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Education

  • False alarm on Sunday’s school alert

    The Lancaster County schools issued an alert Sunday about a report that a couple was telling people a van would pick up schoolchildren Monday morning, but it ended up being a false alarm caused by miscommunication between a bus driver and a resident.
    “Fortunately, it seems in this situation it was an honest mistake and miscommunication,” said school district Safety Director Bryan Vaughn.

  • Schools: Parents no longer can just show up for lunch

    Parents will no longer be allowed to eat lunch with their children at Lancaster County schools whenever they choose, but will be welcome on specific days set aside by the school district.
    Safety Director Bryan Vaughn said that the district came to the decision to end the practice after a 2017-18 school year internal safety audit.
    “It wasn’t an arbitrary decision,” Vaughn said. “We’ve been discussing this for six to eight months, and getting input from teachers, administration and parents from schools.”

  • 2 IL students suspended after alleged threats

    Two Indian Land students, a 15-year-old at the high school and a 12-year-old middle schooler, have been suspended and recommended for expulsion after being accused of making violent threats while in school.
    The 15-year-old boy was overheard Wednesday saying, “I’m going to shoot up this f---ing school,” according to an initial report from the Lancaster County Sheriff’s Office.

  • Schools iron out bus routes for 7,000 kids

    With 7,000 students riding buses the first week of school, the Lancaster County School District has been fielding complaints about late drop-off times and is working out route changes to solve the problems.
    “The latest I’ve heard of is 5:45 p.m. for the last child dropped off from high school, and they got on the bus at 4 p.m.,” said Bryan Vaughn, LCSD safety and transportation director. “In the first week of school, we always have high call volume.”

  • School bells ring!

    The starting gun sounded Monday morning and 13,000 Lancaster County students filled the halls of 23 schools, as the district hit its mark for wrapping up construction projects just in time and the first days of classes had no major hitches.
    The new Van Wyck Elementary School opened to much excitement, with the finishing touch of 35-mph flashing speed-zone signs installed over the weekend to slow the traffic along busy U.S. 521.

  • Native artisan Beckee Garris is NASC's new artist-in-residence

    Ashley Lowrimore

    For The Lancaster News

    Traditional artist Beckee Garris will appear at USC Lancaster’s Native American Studies Center as artist-in-residence through December, demonstrating pottery and basket-making techniques and sharing Catawba oral histories and traditions.

    A member of the Catawba Indian Nation, Garris will alternate weekends making pottery and two different types of basket forms from reeds and long leaf pine needles.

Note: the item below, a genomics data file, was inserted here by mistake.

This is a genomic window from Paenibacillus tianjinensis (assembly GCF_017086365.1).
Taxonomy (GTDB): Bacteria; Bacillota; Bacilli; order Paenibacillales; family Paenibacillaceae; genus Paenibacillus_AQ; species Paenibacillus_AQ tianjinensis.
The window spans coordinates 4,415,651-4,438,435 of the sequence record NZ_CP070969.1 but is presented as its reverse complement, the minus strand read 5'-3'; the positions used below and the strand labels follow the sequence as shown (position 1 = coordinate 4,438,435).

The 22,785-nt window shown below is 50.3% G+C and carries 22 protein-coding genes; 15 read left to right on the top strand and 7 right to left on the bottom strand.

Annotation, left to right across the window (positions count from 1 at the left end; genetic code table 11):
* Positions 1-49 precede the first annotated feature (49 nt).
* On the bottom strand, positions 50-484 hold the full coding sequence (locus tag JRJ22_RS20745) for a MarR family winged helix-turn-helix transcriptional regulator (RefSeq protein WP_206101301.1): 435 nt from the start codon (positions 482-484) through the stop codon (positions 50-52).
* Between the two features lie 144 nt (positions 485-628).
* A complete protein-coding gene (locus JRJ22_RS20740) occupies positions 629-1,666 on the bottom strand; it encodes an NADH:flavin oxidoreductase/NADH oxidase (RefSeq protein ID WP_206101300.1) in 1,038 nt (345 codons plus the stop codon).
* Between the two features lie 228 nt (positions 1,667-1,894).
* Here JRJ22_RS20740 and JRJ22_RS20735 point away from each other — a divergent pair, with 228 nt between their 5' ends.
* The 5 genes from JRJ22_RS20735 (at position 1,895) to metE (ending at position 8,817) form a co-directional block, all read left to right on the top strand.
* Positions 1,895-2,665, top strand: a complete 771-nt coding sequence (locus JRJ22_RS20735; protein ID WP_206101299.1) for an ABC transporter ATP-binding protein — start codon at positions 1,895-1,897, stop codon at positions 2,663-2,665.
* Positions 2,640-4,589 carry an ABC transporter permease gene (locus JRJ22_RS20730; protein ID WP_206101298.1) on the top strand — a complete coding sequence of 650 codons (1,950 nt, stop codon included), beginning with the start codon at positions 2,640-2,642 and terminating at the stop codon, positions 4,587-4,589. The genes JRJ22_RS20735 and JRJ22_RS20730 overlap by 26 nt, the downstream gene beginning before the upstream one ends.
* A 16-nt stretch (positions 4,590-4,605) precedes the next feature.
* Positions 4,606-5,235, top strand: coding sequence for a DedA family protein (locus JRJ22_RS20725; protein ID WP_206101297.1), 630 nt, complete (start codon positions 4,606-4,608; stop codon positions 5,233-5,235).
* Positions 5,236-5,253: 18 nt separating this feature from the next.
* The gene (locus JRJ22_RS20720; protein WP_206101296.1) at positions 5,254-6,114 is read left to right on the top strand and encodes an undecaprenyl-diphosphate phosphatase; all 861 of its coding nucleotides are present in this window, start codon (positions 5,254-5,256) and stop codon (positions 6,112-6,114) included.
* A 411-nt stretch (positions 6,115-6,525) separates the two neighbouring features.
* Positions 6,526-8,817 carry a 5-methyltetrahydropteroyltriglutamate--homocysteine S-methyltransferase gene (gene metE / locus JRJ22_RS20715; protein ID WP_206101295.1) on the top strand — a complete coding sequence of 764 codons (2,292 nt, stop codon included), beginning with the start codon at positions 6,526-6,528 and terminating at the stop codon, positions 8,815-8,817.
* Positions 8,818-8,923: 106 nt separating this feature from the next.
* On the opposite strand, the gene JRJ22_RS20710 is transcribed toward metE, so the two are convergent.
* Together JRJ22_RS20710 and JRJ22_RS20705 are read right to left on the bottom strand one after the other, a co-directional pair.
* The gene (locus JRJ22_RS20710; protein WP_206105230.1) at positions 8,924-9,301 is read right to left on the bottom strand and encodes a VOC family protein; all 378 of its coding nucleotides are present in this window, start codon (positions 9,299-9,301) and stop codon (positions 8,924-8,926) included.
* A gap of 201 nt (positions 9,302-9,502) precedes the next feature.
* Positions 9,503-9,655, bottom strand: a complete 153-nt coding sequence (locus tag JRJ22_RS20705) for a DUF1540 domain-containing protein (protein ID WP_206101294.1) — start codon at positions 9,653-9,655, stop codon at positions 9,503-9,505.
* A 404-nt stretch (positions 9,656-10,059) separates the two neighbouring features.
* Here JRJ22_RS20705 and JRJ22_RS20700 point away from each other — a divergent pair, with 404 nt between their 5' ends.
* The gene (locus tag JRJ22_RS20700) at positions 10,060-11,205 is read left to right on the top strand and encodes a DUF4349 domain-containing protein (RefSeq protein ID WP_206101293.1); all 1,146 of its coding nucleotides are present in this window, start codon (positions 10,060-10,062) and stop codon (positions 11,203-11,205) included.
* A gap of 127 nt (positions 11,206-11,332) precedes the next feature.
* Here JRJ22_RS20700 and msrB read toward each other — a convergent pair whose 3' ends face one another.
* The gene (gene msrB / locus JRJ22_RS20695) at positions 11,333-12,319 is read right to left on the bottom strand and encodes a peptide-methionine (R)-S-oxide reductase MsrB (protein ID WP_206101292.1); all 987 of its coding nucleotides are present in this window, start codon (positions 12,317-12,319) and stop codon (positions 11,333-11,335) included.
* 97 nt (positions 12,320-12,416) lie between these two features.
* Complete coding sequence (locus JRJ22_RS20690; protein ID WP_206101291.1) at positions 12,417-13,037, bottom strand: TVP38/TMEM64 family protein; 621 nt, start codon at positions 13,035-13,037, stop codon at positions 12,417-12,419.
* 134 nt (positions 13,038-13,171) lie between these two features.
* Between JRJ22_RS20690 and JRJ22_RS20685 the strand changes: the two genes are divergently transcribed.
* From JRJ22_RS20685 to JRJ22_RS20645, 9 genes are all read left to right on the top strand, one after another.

• VWES teachers show up for work

    Cars and pickups, their doors open and tailgates down, lined the driveway of the new Van Wyck Elementary School on Monday as teachers unloaded classroom contents on their first day in the new building.
    “It’s everything from moving into the room, decorating and organizing the room, and then curriculum comes next. We’re just trying to get the room ready for kids,” said fourth-grade teacher Shannon Wilson. “It’s exciting, very exciting. The building is beautiful, and it’s a nice new space.”

  • Rowdy teachers raise the roooof!

    More than 1,300 teachers packed Lancaster High School’s gym Tuesday to celebrate the previous year’s hard work, recognize four outstanding teachers and kick off the new year with the district’s largest teacher pep rally.
    Lauren Watts from Harrisburg Elementary, Leslie Parker from Kershaw Elementary, Kimberly Sowell from South Middle and Lisa Knox from Indian Land High were picked from 200 nominees to receive this year’s Celebrate Great Teaching Awards.
    Knox, the high school and district-wide award recipient, was humbled by the experience.

  • IL’s ambassador of physical education

    INDIAN LAND – Jerry Honeycutt is on a quest, determined to turn the notion of public-school physical education on its ear.
    In an era when schools are placing increased emphasis on areas such as math, science and technology to help build a competitive future workforce, PE classes may often be overlooked and undervalued – perhaps even eliminated entirely.
    But according to Honeycutt, head PE coach at Indian Land High School, physical education can be so much more than kids idly shooting baskets in the gym, the occasional softball game, and an easy A.

  • On school board, Parker, Dabney face opponents

    The school board election is heating up, with incumbents Janice Dabney and Chairman Bobby Parker facing challenges from two political newcomers.
    Lancaster natives Melissa Jones-Horton and John Mahaffey have filed to be on the Nov. 6 ballot – Jones-Horton for Dabney’s District 5 seat and Mahaffey against Parker in District 3.
    “I just think there needs to be a change,” Mahaffey said Thursday. “If you’re not willing to make a change, everything always stays the same. I think that we’ve got room for improvement.”